Statement of Purpose (or, Why I’m Launching a SciComm Blog)
When I was first approached about launching a blog that focuses on science communication, two questions popped into my head. Is there enough to say about science communication to sustain a blog? And, if so, who would want to read about it?
Judging from the existence of annual conferences that focus on various aspects of science communication (e.g., ScienceOnline, National Association of Science Writers), there is a lot to discuss when it comes to science communication. I plan to write about a wide range of these issues on this blog, including social media, science outreach and working with reporters. I also plan on recruiting guest posts from experts in a variety of fields.
I’ll be running this blog with two audiences in mind: researchers who are interested in the nuts and bolts of how to communicate about science, and professional communicators – including reporters and public information officers (or flacks).
By way of background, I’m including a list of links to some of the posts I’ve written for other blogs – and which helped me land this gig in the first place: What Scientists, Science Writers and PIOs Should Expect from Each Other; Writing About Science, When You’re Not A Scientist; Social Media: Taking Science To The People; and Why Scientists Should Publicize Their Findings – for Purely Selfish Reasons. These are all issues that I’m likely to revisit in the future, but they’ll give you some sense of where I’m coming from.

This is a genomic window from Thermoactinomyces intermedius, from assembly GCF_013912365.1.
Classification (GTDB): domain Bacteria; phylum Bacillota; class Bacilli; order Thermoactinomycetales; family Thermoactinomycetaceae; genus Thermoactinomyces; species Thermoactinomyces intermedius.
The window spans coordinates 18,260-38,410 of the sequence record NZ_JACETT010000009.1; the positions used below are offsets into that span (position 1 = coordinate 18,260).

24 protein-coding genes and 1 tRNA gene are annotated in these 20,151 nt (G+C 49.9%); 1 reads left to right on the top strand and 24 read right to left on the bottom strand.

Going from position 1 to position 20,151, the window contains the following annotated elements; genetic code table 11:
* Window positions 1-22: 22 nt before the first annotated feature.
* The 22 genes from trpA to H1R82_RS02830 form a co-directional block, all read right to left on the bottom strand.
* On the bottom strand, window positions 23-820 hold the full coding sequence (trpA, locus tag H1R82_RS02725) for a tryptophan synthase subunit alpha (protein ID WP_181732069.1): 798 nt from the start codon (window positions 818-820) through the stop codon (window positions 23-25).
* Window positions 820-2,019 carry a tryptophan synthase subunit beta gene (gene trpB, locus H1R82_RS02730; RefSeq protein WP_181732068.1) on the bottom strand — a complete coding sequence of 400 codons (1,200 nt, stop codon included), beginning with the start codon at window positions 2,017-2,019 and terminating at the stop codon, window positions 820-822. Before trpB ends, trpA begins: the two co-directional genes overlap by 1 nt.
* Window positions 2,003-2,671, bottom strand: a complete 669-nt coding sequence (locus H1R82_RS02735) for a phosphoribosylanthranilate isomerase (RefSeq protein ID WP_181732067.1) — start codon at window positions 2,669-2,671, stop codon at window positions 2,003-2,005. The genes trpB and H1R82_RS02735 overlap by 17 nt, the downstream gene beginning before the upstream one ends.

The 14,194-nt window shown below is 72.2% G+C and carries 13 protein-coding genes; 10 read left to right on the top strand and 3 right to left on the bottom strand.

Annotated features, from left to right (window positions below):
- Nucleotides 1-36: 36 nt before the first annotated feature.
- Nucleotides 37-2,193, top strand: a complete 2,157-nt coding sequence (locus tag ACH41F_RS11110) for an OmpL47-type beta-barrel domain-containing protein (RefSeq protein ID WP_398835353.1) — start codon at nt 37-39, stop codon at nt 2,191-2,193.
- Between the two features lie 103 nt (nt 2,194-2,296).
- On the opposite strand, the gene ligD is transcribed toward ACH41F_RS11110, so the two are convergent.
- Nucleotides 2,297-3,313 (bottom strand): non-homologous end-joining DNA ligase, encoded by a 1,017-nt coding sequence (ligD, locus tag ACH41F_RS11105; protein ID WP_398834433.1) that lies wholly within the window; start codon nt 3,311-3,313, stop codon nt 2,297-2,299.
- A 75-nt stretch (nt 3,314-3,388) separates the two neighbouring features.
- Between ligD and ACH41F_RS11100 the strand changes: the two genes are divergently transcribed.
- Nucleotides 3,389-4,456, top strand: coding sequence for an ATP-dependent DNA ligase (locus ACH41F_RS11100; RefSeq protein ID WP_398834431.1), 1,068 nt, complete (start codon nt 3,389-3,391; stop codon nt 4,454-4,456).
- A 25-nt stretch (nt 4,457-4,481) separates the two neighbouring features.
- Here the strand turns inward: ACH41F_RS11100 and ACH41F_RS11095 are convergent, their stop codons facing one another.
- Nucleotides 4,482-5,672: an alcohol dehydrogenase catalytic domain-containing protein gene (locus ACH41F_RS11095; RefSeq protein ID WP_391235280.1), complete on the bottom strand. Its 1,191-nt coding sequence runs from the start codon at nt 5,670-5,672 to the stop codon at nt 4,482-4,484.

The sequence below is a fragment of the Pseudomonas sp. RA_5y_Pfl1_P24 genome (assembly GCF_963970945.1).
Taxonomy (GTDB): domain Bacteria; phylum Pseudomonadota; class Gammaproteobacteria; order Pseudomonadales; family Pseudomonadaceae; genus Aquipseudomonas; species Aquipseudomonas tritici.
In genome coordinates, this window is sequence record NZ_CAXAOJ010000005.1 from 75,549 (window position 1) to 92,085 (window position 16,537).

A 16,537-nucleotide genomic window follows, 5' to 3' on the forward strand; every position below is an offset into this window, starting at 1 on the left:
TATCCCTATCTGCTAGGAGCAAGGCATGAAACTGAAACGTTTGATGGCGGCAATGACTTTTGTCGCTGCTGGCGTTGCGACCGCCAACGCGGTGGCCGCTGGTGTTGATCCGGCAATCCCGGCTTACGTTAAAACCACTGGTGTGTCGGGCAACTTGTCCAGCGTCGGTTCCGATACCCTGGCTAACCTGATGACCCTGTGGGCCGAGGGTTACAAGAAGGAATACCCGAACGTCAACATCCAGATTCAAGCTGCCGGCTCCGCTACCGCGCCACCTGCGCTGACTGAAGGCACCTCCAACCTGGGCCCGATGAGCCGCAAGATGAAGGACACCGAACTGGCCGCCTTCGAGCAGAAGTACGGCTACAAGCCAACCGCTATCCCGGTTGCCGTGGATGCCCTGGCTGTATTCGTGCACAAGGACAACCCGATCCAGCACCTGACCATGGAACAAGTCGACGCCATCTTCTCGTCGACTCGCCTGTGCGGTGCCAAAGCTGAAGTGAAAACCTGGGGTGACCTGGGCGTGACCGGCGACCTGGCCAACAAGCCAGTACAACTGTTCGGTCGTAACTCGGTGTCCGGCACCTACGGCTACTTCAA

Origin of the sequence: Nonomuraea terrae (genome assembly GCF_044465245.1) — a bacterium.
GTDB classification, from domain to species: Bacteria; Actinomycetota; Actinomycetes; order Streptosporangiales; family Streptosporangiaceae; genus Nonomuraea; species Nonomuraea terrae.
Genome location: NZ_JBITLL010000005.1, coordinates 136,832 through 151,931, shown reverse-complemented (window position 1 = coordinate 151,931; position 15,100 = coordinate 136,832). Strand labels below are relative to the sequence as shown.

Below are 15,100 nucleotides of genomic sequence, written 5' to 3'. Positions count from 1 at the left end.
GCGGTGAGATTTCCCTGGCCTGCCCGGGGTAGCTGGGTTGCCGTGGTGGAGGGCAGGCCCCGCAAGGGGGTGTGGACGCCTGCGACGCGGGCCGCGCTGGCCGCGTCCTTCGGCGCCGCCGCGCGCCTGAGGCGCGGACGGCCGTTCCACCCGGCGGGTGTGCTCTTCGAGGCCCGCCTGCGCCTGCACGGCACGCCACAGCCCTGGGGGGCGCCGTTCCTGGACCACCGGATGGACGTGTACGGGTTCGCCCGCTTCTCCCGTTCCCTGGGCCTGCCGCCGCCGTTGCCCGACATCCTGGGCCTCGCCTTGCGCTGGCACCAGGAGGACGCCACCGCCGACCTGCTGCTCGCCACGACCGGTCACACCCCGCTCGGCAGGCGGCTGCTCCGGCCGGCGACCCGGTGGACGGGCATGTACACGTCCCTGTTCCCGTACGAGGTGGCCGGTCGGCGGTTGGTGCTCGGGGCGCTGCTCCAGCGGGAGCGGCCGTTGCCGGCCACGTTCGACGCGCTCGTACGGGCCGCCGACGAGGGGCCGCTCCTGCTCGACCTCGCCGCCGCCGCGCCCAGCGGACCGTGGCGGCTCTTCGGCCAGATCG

Ultimately, the goal of this blog is to help all parties – from scientists to science writers – do a better job when it comes to communicating about science. No matter how good we are, we can be better. That definitely includes me.
While I’ll be sharing my thoughts and opinions on a variety of issues, I am well aware that I do not have all the answers – and some of the answers I think I have are probably wrong. I’m hoping that readers will take an active role in discussing any issues I write about. I hope you benefit from my experience in the field, but I also want to learn from you.
Since I’m just getting started, here’s a question I’m really hoping you’ll answer: What science communication issues do you want to talk about?